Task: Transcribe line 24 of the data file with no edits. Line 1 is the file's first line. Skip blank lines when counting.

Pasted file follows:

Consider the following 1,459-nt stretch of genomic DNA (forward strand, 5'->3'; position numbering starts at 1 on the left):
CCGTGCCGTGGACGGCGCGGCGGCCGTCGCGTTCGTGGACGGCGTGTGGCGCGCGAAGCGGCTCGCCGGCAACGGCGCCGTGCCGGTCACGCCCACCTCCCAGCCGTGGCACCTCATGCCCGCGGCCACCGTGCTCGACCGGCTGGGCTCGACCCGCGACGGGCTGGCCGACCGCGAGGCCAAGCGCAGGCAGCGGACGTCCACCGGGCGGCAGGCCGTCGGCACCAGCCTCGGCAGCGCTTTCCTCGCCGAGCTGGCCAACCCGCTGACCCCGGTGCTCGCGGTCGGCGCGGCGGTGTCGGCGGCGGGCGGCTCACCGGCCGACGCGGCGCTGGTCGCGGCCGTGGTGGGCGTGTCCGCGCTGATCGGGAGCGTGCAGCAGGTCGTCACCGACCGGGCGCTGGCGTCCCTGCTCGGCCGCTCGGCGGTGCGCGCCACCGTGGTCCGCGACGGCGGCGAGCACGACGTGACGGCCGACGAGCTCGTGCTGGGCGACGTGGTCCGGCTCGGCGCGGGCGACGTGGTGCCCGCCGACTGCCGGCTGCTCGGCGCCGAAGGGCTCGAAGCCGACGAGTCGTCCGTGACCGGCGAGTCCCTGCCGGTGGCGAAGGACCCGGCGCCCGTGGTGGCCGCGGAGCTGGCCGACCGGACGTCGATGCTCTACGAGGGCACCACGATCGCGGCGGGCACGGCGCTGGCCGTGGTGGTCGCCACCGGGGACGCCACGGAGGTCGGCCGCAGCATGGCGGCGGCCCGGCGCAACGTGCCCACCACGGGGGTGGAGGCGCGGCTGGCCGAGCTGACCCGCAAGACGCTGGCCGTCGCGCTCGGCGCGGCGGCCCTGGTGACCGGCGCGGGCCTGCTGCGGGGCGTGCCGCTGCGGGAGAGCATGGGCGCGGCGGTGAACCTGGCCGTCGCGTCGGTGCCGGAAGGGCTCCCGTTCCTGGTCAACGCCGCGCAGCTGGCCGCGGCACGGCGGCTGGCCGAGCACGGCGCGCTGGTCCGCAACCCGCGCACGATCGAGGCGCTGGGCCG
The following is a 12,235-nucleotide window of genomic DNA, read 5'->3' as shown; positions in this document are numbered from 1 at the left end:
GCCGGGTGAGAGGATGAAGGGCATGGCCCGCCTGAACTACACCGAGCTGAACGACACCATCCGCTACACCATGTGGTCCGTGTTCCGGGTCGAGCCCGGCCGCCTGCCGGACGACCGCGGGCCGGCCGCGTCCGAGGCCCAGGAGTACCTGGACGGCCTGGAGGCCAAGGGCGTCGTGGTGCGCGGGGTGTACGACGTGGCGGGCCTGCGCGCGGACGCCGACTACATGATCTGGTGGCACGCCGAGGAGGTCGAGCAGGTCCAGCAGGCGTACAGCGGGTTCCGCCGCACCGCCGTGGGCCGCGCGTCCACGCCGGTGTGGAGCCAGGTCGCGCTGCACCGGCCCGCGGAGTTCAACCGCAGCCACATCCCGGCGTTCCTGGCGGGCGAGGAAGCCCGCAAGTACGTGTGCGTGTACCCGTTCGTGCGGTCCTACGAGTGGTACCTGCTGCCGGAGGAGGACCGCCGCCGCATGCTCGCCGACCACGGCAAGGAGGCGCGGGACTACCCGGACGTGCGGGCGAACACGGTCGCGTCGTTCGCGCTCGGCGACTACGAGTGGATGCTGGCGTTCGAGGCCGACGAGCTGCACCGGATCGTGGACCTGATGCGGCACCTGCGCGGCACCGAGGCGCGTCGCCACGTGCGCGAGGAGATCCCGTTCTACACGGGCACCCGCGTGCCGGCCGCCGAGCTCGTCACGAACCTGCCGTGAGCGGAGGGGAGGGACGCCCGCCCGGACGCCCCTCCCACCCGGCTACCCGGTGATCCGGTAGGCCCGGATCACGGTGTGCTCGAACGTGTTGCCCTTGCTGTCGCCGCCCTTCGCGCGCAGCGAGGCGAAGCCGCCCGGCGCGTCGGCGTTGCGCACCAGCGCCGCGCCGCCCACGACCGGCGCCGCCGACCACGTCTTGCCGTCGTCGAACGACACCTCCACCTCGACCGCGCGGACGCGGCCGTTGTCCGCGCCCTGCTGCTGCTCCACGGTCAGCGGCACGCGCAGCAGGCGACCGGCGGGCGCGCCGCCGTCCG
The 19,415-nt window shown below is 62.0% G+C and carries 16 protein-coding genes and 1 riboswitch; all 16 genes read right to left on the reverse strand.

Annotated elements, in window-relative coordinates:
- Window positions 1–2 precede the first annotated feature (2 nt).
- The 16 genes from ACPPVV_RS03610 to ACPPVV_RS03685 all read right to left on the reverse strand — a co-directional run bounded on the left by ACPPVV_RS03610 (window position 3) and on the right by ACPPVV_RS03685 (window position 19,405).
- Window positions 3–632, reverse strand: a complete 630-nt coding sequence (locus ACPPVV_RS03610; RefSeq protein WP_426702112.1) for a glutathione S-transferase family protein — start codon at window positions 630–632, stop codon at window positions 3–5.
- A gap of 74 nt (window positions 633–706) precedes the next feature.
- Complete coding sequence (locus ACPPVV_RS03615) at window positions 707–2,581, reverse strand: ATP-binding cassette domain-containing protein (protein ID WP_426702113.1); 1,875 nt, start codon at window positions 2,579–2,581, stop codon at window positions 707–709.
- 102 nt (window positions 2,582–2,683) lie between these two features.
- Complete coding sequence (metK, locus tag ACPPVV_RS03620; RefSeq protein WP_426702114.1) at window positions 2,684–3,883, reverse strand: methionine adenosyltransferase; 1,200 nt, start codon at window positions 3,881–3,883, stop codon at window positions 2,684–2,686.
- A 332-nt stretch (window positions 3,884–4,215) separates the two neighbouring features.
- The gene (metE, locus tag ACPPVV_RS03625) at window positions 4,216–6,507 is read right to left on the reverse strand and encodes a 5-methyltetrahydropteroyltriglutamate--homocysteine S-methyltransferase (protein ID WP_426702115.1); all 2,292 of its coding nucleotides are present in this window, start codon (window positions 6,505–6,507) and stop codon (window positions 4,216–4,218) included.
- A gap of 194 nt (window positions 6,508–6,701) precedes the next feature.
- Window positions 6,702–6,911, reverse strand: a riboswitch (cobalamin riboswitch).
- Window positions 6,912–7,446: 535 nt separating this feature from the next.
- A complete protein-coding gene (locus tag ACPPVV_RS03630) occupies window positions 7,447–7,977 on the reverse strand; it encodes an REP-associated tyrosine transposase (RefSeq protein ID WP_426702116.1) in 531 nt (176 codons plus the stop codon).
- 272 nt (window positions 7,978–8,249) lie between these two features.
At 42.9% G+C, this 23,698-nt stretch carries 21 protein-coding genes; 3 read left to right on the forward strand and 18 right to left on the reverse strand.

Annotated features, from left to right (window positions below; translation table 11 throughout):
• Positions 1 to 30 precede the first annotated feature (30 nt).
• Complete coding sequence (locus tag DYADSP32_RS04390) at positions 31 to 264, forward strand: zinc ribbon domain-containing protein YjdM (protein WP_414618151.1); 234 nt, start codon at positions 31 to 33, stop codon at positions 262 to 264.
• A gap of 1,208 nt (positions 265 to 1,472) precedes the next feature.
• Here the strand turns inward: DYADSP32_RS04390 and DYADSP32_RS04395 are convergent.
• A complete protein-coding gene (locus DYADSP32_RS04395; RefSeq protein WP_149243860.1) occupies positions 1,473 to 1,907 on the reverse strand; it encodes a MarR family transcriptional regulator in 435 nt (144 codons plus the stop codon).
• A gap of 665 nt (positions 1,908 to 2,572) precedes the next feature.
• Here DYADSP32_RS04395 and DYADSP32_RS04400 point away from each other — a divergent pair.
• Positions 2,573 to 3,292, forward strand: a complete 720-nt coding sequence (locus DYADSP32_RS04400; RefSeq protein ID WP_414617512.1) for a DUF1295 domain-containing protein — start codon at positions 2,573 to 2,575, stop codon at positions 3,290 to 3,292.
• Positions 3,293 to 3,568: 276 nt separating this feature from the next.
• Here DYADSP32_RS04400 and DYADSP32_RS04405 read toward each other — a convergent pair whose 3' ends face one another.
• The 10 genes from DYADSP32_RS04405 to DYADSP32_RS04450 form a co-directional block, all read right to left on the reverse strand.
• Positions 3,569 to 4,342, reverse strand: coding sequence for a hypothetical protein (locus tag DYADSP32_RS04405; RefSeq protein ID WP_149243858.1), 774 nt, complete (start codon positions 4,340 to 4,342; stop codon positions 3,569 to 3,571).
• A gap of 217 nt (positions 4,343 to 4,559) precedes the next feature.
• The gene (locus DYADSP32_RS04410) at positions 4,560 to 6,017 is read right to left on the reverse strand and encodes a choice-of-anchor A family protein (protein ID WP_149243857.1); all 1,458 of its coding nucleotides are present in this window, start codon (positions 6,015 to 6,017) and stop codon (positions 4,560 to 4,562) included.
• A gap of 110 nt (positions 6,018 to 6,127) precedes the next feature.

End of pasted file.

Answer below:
• Complete coding sequence (locus tag DYADSP32_RS04390) at positions 31 to 264, forward strand: zinc ribbon domain-containing protein YjdM (protein WP_414618151.1); 234 nt, start codon at positions 31 to 33, stop codon at positions 262 to 264.